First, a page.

Killed or Martyred? An Issue of Linguistics in Muslim Media

June 11, 2006 at 1:22 am (Islamism, News, Pakistan)

Urdu tends to be pretty picky about what words are used when speaking about death.

For example, no one says a goat, cow, chicken, camel, or other edible animal is killed or slaughtered: one says the animal is sacrificed. The verb “to be sacrificed” is “zibah hona”. Similarly, one uses specific terminology when discussing human beings. Just like English, which has “passing away,” “deceased,” “late,” and other euphemistic ways of expressing death and dying.

A notable example is how newspapers reported the death of the many people who were killed when a suicide terrorist blew himself up during a congregational prayer at a gathering celebrating/commemorating the birthday of Muhammad. In Urdu, it was said that they were “shaheed”, “martyred.” This distinction, for some reason, does not carry into English. In English it was written that they were killed, in Urdu that they were martyred. (Nuances like these make it important to read a people’s media in their own language.)

While in the South Asian portion of Chicago today, I picked up an Urdu newspaper, and I am wont to do. One was the Pakistan News, the other was the Pakistan Times. The Pakistan Times had no mention of az-Zarqawi. (Both are weeklies, so it is possible that the Pakistan Times was printed before az-Zarqawi’s death.) The Pakistan News had the news on their front page. However, what interested me is that they said az-Zarqawi was “halaak” (destroyed, slaughtered, killed) instead of “shaheed”. Very interesting. (The entire headline (“amreekee fazaa’i hamle maiN aboo mus’ab az-zarqaawee halaak”) said “In an American air assult, Abu Mus’ab az-Zarqawi killed.”)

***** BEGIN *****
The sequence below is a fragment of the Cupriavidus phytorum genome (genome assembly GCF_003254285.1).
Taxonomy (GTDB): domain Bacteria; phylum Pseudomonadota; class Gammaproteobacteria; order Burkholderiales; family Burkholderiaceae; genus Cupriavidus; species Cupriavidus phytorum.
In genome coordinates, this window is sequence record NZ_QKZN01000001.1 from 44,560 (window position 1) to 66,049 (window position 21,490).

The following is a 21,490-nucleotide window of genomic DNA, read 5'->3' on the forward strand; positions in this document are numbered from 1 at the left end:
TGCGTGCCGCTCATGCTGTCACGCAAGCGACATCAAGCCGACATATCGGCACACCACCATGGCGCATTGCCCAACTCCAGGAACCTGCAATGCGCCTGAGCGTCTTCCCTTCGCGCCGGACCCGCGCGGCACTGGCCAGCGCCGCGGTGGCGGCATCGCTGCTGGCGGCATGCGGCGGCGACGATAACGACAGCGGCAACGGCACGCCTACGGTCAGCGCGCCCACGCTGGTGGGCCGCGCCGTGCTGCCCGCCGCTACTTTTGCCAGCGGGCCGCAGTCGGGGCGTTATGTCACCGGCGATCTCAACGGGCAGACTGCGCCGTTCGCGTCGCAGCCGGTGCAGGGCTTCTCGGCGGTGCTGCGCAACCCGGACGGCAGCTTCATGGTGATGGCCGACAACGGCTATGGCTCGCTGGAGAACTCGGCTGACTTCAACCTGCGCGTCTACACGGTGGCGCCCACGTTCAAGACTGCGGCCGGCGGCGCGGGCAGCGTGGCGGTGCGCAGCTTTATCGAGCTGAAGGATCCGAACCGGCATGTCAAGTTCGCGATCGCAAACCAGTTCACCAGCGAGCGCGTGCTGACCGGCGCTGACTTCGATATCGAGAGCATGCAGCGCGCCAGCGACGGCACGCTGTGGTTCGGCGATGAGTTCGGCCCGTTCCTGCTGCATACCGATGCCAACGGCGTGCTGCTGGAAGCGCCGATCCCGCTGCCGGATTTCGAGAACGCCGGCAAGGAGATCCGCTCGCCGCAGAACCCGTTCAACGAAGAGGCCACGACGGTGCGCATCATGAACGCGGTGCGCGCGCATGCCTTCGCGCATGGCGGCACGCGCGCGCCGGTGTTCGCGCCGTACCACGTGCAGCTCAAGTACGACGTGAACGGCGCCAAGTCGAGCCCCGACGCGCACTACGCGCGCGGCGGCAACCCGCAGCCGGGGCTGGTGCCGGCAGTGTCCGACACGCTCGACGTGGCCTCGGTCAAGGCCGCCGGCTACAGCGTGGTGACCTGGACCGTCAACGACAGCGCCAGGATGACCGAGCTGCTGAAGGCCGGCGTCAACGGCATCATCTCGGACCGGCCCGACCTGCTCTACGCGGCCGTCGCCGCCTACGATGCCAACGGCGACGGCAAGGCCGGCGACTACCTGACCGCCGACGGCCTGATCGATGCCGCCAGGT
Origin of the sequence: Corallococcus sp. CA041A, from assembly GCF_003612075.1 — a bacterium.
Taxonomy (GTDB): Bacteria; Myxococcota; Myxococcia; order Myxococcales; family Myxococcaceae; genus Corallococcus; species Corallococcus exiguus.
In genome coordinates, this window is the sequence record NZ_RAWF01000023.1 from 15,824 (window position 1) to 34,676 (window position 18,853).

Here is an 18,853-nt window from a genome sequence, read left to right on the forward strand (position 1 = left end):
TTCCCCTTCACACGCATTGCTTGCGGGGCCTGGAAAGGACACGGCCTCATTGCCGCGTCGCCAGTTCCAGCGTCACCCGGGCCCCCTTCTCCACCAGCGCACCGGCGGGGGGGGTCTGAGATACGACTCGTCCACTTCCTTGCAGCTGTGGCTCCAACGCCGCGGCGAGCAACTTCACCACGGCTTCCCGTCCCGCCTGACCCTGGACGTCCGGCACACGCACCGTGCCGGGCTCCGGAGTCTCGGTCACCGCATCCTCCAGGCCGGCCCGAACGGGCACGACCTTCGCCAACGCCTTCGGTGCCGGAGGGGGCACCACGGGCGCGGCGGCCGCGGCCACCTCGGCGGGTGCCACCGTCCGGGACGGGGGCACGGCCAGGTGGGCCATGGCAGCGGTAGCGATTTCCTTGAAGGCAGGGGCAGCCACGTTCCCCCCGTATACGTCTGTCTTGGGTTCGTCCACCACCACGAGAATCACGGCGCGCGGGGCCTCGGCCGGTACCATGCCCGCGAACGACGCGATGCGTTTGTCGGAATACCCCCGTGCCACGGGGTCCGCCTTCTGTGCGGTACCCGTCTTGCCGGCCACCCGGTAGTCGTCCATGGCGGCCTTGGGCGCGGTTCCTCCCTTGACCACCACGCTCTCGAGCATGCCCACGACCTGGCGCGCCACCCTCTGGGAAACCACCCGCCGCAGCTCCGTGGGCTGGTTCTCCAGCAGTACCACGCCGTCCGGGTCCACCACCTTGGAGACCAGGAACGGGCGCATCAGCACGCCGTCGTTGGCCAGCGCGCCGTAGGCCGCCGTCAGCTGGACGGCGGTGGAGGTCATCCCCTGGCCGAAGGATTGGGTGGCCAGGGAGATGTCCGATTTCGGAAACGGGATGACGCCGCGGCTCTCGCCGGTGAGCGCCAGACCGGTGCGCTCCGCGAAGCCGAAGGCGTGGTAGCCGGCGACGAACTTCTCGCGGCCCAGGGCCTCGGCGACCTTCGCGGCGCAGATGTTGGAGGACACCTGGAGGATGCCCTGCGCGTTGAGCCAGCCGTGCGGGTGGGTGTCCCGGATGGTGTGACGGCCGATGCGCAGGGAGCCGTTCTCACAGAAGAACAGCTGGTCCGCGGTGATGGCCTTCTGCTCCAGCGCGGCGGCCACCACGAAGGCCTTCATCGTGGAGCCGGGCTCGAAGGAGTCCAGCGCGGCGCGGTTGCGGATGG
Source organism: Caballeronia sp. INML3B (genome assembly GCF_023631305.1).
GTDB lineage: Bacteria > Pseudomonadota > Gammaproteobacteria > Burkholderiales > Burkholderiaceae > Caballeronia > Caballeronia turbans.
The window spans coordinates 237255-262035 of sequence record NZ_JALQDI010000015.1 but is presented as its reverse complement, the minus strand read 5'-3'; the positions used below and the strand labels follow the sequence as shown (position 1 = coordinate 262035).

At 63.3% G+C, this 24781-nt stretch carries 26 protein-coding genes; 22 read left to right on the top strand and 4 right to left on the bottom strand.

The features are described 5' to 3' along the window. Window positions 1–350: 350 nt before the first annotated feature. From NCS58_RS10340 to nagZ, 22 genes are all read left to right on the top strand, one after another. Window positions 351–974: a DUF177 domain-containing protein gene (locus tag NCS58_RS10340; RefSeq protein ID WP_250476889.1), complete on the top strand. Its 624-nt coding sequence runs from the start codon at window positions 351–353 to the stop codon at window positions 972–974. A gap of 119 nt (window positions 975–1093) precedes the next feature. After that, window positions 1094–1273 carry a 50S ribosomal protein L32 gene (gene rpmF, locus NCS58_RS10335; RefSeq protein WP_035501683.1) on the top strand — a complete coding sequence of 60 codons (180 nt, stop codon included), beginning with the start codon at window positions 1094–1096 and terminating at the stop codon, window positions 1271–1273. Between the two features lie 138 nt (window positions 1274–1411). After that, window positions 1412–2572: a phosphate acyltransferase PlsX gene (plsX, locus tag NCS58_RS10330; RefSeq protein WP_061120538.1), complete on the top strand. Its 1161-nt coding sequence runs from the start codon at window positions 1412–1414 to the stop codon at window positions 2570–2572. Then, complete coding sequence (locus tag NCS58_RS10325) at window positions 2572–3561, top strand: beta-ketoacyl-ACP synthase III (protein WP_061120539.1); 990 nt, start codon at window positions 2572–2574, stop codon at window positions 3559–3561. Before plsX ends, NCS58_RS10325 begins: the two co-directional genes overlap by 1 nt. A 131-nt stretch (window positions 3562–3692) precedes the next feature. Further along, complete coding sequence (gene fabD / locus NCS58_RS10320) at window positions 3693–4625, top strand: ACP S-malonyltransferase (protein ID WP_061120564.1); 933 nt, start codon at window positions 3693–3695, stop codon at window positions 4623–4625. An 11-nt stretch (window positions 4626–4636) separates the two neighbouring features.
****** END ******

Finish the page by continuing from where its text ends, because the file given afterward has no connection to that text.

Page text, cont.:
On the Internet, things are different. Which word is used depends on whom the newspaper is quoting. Some people say he was martyred, some say he was killed. Significantly, Muttahida Majlis-e-Amal (MMA, Pakistan’s prominent and vocal religious party) expressed its displeasure at America (again) over az-Zarqawi’s martyrdom. According to an English Pakistani Shiite online newspaper, however, the National Assembly of Pakistan ignored a request by MMA to say prayers for az-Zarqawi. (Amongst many Muslims it is customary to “pray fatihah” for someone when he has died, which is a prayer consisting of Qur’anic chapters whose merit is transferred to the deceased. It is a way of honoring him and benefitting him.) It is not surprising that MMA would request this, nor is it surprising that the government would, in its own way, deny such a request. After all, Pakistan has to deal with its own terrorists.

The same Shiite online newspaper has a story on how Hamas’s mourning for az-Zarqawi’s martyrdom has unleashed anger in Iraqis towards Hamas. What is striking about the Shiite website is that az-Zarqawi is thoroughly reviled. Recall the az-Zarqawi had been trying to stoke a full-fledged civil war between Sunnis and Shiites in Iraq, and was responsible for a number of horrendous terrorist attacks against Shiite civilians. Who knows, he may have been behind the attack that destroyed the Imam Hassan al-Askari Mosque’s dome. It amazes me, though, that there still would be people who consider az-Zarqawi a martyr. Quite sad.

innaa naHnu-l-a’lam.


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